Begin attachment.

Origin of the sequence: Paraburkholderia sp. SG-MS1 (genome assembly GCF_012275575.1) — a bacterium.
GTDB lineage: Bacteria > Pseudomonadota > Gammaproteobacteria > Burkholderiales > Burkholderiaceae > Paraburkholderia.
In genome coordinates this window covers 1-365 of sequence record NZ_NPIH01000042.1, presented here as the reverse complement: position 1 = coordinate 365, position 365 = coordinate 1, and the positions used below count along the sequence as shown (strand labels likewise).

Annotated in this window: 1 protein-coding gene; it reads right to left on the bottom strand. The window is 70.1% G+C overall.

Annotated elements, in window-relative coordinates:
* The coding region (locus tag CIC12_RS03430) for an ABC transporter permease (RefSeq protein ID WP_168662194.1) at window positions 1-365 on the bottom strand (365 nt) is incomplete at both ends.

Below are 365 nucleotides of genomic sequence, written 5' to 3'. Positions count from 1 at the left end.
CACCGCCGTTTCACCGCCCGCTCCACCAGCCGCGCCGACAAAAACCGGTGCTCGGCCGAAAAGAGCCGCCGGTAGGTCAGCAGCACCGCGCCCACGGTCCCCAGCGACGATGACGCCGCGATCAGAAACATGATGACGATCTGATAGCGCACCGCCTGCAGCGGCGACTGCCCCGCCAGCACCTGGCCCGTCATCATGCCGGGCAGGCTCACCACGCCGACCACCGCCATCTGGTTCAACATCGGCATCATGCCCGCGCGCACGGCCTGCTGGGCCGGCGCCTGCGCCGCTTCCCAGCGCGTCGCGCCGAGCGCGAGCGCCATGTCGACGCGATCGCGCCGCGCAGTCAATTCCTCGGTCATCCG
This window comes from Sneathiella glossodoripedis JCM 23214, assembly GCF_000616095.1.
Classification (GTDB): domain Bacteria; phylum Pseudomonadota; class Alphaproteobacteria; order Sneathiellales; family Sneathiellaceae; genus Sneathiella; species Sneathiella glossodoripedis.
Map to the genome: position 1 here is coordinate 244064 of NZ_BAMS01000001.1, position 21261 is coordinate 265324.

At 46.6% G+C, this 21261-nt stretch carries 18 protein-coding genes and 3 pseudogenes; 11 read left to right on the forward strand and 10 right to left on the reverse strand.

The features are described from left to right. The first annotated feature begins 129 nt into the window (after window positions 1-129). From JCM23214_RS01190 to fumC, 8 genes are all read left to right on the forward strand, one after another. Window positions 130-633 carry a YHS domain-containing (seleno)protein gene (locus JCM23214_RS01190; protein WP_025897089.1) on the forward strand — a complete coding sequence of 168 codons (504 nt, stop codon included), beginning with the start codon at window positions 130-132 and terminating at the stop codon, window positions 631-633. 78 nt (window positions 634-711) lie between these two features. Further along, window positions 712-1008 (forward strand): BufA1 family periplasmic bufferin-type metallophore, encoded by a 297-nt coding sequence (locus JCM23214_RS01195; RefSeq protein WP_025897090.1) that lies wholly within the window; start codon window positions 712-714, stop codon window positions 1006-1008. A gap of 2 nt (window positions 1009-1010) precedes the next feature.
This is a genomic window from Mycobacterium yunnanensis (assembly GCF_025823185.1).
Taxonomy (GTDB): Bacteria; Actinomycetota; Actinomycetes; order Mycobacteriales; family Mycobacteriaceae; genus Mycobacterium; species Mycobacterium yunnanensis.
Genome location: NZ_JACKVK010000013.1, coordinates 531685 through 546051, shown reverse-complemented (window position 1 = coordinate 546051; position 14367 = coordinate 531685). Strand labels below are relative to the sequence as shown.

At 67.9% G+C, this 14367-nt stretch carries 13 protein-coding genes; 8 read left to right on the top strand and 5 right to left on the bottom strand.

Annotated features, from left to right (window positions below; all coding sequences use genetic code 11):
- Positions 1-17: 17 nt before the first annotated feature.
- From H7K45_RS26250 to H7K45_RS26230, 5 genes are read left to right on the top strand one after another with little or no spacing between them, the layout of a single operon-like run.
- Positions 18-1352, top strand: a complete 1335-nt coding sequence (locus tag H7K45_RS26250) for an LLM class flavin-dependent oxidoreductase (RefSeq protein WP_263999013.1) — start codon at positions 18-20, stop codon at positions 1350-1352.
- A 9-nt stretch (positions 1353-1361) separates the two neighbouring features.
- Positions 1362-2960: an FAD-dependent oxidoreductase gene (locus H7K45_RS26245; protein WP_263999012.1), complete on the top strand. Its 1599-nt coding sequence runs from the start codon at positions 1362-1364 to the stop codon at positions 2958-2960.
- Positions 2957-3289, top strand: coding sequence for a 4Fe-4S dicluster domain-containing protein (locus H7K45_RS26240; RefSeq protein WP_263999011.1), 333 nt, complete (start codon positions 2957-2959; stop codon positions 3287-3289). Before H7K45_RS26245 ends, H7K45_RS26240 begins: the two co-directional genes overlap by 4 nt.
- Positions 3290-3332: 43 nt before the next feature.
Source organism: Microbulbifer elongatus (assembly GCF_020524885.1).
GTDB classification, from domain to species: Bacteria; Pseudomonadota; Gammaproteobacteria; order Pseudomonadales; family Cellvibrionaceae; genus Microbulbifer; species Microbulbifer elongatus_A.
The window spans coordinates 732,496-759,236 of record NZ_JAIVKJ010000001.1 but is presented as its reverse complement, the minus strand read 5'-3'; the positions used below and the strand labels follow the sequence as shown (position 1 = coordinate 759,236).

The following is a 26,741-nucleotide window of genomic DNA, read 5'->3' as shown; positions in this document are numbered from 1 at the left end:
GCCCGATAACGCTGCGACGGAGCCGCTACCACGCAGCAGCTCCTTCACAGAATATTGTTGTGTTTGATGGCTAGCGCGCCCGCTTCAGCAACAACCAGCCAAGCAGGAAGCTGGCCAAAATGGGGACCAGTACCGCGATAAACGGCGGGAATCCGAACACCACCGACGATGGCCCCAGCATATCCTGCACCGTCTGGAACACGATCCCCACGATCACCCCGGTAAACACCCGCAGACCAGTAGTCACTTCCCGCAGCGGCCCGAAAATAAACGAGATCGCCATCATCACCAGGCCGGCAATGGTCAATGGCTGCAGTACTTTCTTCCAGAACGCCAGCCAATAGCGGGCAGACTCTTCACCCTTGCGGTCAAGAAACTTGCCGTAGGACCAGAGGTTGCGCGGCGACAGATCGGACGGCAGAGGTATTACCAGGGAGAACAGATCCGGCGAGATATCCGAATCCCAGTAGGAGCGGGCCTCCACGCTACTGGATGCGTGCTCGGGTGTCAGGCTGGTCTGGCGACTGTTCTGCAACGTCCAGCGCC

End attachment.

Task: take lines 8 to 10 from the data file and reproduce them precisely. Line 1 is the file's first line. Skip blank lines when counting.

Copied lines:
CACCGCCGTTTCACCGCCCGCTCCACCAGCCGCGCCGACAAAAACCGGTGCTCGGCCGAAAAGAGCCGCCGGTAGGTCAGCAGCACCGCGCCCACGGTCCCCAGCGACGATGACGCCGCGATCAGAAACATGATGACGATCTGATAGCGCACCGCCTGCAGCGGCGACTGCCCCGCCAGCACCTGGCCCGTCATCATGCCGGGCAGGCTCACCACGCCGACCACCGCCATCTGGTTCAACATCGGCATCATGCCCGCGCGCACGGCCTGCTGGGCCGGCGCCTGCGCCGCTTCCCAGCGCGTCGCGCCGAGCGCGAGCGCCATGTCGACGCGATCGCGCCGCGCAGTCAATTCCTCGGTCATCCG
This window comes from Sneathiella glossodoripedis JCM 23214, assembly GCF_000616095.1.
Classification (GTDB): domain Bacteria; phylum Pseudomonadota; class Alphaproteobacteria; order Sneathiellales; family Sneathiellaceae; genus Sneathiella; species Sneathiella glossodoripedis.